Studying Spanish at Sundown Inn has not exactly been the perfect experience. This has really has bummed me out, because the family that runs the place is pretty great, the other students have been fun to get to know, and we were so looking forward to hanging out in one place for more than one week. But, my teacher, Luis keeps reading tons and tons of grammar lessons to me straight out of the book while I furiously copy down verbs and take notes on the many (many many) different irregular conjugations. The only speaking practice I seem to get is when I initiate a conversation by asking him random questions about himself and/or Ecuador. And don’t even get me started on my suggestion to read Aesop’s Fables to get some reading (and more speaking) practice in. Other students raved about their time and their teachers. But as the week went on, it became clear that we weren’t as lucky as the other students who were ecstatic with their time and Spanish progress at Sundown. To make up for our less than satisfactory lessons, Andrew and I hit the books hard every day after classes in an effort to walk away with something even if it was done by our own volition.
The biggest lesson that I seemed to be learning was how good our classes and teachers were at San Blas Spanish School (and cheaper, too). Speaking from experience, I’m completely familiar with teachers (cough, sometimes me, cough cough) showing up to class completely unprepared. However, I’m also completely familiar with how easy it is to plan a lesson and teach off the cuff. Maybe our teachers at San Blas planned every lesson perfectly before class. Maybe they didn’t. But they always came to class prepared with a plethora of materials. Experienced teachers have (or at least should have) a wealth of materials to pull from, be it vocabulary flashcards, grammar worksheets, finger puppets, you name it, an experienced (and might I add caring) teacher has it.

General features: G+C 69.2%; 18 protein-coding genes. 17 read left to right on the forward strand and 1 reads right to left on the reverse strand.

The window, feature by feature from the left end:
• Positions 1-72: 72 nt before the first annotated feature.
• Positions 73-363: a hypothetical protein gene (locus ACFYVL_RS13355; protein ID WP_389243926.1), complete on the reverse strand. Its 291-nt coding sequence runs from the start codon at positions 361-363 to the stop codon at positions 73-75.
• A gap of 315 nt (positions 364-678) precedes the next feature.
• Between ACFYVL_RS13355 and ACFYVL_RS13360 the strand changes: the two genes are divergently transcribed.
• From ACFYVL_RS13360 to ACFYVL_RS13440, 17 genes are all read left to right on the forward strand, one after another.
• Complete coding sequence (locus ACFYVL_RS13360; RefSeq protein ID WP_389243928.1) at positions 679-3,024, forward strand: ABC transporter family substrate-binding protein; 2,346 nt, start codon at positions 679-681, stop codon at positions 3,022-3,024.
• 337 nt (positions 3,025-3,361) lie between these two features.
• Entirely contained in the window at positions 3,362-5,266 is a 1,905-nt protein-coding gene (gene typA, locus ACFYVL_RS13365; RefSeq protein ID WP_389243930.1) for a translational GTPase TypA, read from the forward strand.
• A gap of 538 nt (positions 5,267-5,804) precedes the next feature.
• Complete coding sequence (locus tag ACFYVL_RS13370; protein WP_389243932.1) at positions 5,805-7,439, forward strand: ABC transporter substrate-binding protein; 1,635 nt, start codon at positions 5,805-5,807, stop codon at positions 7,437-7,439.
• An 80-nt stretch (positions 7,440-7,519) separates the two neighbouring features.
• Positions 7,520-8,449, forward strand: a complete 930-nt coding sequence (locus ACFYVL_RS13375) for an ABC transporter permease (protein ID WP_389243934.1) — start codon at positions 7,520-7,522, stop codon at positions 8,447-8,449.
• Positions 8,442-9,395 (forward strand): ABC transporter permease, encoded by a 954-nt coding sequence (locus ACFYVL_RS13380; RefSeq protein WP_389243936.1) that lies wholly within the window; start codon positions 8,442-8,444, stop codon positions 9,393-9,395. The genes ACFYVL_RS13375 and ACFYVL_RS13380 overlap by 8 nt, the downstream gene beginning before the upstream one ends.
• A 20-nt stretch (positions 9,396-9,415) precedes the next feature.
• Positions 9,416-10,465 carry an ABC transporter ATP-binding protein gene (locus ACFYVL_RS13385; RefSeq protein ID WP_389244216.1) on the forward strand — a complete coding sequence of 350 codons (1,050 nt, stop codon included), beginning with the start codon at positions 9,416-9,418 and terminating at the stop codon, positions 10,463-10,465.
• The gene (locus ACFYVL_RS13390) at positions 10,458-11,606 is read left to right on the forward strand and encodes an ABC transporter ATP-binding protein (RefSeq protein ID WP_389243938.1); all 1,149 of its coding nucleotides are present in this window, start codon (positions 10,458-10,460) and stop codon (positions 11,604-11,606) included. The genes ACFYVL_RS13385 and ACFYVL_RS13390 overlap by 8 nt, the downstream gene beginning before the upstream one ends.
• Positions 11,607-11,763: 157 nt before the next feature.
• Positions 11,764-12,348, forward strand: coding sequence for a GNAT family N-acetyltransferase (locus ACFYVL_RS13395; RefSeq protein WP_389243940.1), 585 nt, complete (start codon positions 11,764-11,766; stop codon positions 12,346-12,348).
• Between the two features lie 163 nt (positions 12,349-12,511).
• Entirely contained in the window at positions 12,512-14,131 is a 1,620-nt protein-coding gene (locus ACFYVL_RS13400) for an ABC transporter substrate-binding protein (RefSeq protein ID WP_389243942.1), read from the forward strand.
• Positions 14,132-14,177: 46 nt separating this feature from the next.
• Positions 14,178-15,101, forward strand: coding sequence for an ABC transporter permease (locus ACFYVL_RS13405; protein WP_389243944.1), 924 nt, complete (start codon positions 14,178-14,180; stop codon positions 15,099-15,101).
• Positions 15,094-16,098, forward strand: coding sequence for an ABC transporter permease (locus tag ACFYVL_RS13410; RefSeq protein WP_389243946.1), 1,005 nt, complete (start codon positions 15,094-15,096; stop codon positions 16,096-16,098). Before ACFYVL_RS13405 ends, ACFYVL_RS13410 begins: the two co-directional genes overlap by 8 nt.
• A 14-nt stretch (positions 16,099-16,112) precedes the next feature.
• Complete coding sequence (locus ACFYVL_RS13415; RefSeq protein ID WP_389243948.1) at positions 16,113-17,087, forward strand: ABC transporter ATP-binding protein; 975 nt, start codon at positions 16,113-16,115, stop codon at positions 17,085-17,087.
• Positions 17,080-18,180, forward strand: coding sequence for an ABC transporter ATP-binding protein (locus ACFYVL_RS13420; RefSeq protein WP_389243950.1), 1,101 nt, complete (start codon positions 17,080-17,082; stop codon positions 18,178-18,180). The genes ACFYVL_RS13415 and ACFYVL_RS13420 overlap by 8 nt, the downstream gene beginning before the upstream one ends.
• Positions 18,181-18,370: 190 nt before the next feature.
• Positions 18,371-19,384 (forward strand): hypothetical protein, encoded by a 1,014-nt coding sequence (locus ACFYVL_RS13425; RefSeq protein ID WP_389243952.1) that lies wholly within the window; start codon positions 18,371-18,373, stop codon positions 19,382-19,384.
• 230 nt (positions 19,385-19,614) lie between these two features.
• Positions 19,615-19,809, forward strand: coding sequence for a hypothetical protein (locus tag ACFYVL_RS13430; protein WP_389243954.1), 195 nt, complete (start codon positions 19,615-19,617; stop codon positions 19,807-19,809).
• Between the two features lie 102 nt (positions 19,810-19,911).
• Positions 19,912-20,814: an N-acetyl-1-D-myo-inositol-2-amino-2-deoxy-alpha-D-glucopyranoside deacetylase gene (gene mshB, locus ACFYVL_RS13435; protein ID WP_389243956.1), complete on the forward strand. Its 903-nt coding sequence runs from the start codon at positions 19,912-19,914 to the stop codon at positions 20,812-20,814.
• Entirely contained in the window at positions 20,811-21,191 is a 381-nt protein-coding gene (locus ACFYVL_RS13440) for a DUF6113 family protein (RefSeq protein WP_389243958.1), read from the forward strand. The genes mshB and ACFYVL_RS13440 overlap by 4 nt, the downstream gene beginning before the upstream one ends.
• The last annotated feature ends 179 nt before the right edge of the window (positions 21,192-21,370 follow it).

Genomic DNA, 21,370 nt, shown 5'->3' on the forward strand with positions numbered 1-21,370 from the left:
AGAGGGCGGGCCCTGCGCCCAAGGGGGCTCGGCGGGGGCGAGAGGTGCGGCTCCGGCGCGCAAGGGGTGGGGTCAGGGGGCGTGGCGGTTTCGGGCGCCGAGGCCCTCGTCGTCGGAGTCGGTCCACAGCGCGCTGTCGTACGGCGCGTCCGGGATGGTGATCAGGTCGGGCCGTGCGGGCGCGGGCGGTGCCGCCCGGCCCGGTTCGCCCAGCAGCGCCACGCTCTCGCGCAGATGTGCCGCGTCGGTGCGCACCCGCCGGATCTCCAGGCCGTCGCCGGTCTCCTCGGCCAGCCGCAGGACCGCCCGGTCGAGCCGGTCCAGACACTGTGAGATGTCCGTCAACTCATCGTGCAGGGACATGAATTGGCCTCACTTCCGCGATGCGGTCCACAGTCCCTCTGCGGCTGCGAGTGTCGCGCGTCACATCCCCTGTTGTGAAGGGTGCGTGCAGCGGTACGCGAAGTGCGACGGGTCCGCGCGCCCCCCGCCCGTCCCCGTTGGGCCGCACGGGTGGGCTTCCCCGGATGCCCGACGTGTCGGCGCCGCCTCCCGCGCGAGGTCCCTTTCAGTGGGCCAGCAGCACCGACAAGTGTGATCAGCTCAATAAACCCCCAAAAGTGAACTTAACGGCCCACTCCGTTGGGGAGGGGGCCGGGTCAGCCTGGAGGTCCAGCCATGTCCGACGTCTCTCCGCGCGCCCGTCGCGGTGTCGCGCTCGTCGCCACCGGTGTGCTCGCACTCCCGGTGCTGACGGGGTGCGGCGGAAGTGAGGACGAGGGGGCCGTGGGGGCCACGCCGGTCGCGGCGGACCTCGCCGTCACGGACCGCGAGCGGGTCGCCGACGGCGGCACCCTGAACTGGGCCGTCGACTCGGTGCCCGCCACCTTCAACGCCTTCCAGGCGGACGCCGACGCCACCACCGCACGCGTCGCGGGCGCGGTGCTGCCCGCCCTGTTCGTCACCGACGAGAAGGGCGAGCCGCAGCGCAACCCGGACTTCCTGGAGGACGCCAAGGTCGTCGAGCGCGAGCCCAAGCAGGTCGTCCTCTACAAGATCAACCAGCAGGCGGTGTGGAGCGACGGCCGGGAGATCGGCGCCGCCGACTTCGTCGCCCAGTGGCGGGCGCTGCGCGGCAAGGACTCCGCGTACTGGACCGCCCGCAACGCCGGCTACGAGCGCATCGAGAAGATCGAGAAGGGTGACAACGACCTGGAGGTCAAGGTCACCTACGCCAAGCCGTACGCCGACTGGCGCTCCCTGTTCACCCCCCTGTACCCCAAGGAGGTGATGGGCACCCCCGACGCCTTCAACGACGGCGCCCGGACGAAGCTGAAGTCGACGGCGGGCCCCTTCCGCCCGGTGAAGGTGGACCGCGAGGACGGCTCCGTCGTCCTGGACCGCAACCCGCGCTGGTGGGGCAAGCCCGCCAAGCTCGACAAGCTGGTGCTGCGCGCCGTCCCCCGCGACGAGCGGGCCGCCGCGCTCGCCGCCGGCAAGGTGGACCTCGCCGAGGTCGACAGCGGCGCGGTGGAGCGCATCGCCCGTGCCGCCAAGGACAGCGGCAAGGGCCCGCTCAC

Luis didn’t even bring his own pen (or paper for that matter) to class.
“Maybe it’s because we’re used to teaching in Korea, where our students never brought pens to class, so we HAD to bring our own (and more) to classes…” Andrew suggested, but I wasn’t buying it. Especially after I found out Luis has been “teaching” for two years! WHAAAATTT???
Even though I’ve taught English as a foreign language for six years, I didn’t give too much thought to what I wanted out of my own Spanish lessons. This was a mistake. I naively thought everyone who taught a language taught like me, or like Andrew, or like our teachers at San Blas… Maybe none of us are perfect, but at least we’re all prepared to teach a student who knows nothing or a student who thinks they know everything. I didn’t realize studying at San Blas was exactly what I wanted until three days into studying at Sundown, when I realized studying with Luis was exactly what I didn’t want.
When we checked out, I talked to the manager about my disappointment. I even messaged the owner privately (in response to his response to my mostly very positive review on Trip Advisor – again, mostly because I liked the family so much) with suggestions for how to improve the quality of their lessons. I asked Andrew if I was being mean to Sundown. He thought about it for a minute and said I was just being honest. But between me and you (and Andrew) – I was brutally honest. Like so honest, that it’s quite possible the owner probably won’t appreciate my… honesty.
The thing is, I really liked Sundown. I wanted to love it. But I didn’t. Both the hotel and language lessons could have been awesome. Like the “I’m never leaving here ever!” kind of awesome. Maybe being honest with Sundown could help them become awesome, so other people would never ever want to leave. One can hope, right?
At least, that’s what I hope.